What about real food?
Well, yeah…coupon offeres for fresh fruit, vegetables, milk, meat, etc. are not in abundance, but they do happen. Dole occasionally makes a .75 coupon available online for their pineapples – the whole kind, not the can of rings. It doubles and goes nicely with a 2/$5 sale. Right now I’ve got a bunch of coupons for Cutie clementines that I look forward to using! I consider cheese and yogurt “real food”, and coupons are put out constantly by Sargento, Cracker Barrel, Yoplait, Activia, Land O’Lakes, etc. The egg industry occasionally puts out a printable Buy One Get One Free coupon for a dozen eggs, any brand. LOVE that one! And there have been spice coupons recently that give you .50 (double-able, remember) off meat if you purchase their product. Over the holidays, both Shady Brook and Butterball had $2 off a whole turkey coupon available on the major coupon sites. Right now, I’m gunning for an opportunity to use my “Buy One Special K cereal, get .50 off fruit” coupon.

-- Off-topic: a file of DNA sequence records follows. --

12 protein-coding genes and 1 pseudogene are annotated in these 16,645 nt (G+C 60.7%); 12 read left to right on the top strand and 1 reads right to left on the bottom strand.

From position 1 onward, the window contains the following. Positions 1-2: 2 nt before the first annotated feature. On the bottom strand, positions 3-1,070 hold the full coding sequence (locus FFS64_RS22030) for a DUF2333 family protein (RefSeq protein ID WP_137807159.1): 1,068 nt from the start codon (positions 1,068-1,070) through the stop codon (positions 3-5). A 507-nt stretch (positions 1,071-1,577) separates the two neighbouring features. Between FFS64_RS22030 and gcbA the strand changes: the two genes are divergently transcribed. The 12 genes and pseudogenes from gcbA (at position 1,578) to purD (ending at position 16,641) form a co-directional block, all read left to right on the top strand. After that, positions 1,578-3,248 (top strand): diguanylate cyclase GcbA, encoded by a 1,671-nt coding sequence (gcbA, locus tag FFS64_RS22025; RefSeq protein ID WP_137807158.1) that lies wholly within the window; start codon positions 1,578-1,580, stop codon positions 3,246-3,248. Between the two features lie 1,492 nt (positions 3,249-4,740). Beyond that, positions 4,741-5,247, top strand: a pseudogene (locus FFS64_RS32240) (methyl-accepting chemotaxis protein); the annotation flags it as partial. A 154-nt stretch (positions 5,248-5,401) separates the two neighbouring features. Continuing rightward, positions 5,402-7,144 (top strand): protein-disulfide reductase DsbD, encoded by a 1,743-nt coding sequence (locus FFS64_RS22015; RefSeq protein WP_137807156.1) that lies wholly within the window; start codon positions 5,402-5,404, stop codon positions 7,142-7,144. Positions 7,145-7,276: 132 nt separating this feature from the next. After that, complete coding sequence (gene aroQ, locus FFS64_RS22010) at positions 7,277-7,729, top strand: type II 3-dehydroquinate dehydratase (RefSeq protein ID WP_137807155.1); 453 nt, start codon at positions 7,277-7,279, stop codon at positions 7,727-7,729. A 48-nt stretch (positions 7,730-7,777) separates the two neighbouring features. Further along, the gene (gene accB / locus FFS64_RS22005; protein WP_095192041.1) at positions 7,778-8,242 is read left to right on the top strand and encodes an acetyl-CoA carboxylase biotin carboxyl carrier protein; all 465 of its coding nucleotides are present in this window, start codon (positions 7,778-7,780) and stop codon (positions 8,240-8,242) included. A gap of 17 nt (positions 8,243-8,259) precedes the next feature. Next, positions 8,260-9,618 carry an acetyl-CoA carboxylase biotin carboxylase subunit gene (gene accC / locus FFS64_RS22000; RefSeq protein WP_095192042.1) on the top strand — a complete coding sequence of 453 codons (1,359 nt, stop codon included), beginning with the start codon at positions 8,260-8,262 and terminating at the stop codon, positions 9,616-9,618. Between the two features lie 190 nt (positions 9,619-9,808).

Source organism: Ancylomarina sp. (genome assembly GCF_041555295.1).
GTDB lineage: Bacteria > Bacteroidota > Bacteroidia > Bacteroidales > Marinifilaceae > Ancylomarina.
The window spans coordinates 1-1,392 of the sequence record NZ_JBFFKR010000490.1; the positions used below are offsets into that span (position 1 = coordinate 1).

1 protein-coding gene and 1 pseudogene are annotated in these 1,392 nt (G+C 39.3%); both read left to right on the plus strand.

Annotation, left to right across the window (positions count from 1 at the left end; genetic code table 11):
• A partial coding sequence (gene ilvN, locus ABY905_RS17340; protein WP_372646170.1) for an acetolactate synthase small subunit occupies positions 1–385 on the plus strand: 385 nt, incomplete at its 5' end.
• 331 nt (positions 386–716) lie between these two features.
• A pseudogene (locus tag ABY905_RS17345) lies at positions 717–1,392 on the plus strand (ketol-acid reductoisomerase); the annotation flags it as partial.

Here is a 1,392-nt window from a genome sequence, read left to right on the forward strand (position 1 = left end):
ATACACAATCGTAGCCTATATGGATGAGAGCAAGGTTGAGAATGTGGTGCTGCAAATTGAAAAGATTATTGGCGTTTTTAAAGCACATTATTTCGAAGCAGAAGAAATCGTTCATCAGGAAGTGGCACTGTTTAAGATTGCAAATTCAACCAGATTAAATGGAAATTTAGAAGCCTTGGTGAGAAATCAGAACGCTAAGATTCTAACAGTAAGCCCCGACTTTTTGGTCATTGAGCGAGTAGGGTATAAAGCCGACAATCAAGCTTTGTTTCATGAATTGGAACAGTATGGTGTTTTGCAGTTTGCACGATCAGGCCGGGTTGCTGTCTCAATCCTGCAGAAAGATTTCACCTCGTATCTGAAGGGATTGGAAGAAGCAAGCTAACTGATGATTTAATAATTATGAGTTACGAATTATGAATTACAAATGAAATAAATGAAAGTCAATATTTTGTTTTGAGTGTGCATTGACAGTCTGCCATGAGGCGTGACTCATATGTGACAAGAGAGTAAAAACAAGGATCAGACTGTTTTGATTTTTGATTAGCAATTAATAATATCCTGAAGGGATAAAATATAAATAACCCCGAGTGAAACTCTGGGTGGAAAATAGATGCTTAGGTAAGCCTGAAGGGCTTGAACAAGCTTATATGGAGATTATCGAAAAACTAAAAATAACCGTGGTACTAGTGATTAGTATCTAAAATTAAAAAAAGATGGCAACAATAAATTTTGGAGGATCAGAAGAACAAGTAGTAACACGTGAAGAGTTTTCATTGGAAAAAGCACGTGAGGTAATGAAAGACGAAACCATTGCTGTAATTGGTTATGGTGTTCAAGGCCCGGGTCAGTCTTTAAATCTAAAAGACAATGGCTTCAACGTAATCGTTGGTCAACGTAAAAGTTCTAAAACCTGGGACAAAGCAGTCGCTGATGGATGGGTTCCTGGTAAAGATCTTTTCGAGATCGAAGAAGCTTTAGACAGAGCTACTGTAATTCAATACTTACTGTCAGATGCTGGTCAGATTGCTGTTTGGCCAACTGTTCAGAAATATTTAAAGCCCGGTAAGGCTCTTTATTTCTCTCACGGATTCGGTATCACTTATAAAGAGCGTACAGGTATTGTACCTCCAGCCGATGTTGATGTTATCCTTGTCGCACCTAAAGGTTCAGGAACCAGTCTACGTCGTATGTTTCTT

Complex real food deal: I did a deal a few weeks ago that snagged me a coupon for a free gallon of milk for every 3 boxes of Kelloggs cereal that I bought. I bought 10 boxes on sale for $2 each, using $1 coupons. And it gets better – I also used a $1.5o off coffee when you buy 3 boxes of Kelloggs coupon against a can of Maxwell House that was on sale for $1.99. So I paid about $11.50 for 10 boxes of cereal, 3 cans of coffee and 3 gallons of milk. Since I also do rebates, I submitted for $10 back from Kelloggs too, but that’s too fiddly for a non-couponer to get into. “But what do I do with 3 gallons of milk?” you ask. Well, the coupons are good for 2 weeks after the cereal purchase – just turn around and get your gallon for the week, use one for next week’s milk, and then swoop in for the 3rd close to the coupon’s expiration date. No need to get them all at once, on the spot. Or if you’re me, you give them to your collection of Broke Folks.